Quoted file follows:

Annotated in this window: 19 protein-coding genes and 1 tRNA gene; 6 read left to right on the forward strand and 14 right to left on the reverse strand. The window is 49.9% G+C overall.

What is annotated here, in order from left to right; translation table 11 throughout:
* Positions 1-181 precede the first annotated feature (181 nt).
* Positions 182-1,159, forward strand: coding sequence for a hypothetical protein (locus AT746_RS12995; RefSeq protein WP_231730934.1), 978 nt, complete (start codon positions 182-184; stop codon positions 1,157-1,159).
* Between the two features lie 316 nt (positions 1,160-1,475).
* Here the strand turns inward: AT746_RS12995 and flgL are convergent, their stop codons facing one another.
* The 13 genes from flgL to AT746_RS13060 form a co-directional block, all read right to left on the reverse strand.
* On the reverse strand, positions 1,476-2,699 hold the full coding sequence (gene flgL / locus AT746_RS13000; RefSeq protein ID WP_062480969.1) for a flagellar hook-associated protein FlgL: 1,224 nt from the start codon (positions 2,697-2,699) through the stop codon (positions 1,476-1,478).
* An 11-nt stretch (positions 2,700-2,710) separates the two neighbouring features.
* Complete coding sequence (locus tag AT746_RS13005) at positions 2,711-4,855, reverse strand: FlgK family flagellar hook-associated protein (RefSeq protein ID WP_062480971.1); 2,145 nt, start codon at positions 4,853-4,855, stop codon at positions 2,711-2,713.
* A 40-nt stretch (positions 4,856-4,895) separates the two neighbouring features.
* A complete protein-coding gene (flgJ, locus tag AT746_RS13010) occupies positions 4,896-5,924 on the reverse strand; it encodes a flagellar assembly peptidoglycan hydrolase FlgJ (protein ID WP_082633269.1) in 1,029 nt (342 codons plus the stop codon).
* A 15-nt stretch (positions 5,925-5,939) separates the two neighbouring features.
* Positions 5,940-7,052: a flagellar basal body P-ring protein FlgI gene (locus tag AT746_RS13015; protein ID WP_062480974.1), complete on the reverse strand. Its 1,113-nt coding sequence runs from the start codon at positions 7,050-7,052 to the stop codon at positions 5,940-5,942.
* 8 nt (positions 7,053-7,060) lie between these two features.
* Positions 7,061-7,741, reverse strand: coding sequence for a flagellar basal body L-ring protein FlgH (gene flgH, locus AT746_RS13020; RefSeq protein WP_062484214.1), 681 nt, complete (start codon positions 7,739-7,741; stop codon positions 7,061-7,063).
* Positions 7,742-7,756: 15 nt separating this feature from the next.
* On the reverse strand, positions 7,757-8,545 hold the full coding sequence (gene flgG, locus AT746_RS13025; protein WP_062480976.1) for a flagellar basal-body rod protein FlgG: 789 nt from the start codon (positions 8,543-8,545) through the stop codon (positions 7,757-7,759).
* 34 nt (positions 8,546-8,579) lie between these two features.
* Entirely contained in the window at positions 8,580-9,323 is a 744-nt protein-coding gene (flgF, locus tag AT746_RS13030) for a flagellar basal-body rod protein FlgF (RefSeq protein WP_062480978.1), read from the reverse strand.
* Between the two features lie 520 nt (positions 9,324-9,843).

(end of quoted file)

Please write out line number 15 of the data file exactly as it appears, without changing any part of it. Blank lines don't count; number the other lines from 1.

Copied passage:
* 8 nt (positions 7,053-7,060) lie between these two features.